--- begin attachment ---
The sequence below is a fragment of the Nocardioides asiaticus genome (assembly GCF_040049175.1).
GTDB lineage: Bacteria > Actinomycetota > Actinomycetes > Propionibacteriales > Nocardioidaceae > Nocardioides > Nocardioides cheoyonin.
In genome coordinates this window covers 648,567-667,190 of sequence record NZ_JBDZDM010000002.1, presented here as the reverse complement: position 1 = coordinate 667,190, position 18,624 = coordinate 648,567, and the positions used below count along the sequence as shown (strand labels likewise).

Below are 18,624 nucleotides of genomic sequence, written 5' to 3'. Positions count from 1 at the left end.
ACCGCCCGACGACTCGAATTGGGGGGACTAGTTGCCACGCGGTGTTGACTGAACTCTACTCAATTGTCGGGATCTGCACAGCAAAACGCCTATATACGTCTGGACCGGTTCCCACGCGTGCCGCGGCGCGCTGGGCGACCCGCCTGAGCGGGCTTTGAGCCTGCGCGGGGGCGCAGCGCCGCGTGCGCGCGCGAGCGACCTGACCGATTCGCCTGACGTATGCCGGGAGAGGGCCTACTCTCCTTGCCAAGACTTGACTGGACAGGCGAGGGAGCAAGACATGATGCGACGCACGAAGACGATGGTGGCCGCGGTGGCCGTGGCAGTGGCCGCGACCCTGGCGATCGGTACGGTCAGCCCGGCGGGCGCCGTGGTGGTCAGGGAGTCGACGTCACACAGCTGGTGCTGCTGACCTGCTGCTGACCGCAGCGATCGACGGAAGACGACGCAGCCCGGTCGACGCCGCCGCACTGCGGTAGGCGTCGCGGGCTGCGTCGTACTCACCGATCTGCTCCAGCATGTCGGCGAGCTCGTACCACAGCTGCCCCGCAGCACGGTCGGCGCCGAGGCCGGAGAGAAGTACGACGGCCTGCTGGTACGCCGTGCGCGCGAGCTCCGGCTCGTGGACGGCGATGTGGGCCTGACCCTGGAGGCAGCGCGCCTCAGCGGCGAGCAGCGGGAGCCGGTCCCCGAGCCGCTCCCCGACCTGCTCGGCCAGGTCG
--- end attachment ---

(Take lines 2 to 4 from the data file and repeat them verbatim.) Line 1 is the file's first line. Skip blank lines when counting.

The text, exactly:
GTDB lineage: Bacteria > Actinomycetota > Actinomycetes > Propionibacteriales > Nocardioidaceae > Nocardioides > Nocardioides cheoyonin.
In genome coordinates this window covers 648,567-667,190 of sequence record NZ_JBDZDM010000002.1, presented here as the reverse complement: position 1 = coordinate 667,190, position 18,624 = coordinate 648,567, and the positions used below count along the sequence as shown (strand labels likewise).

Below are 18,624 nucleotides of genomic sequence, written 5' to 3'. Positions count from 1 at the left end.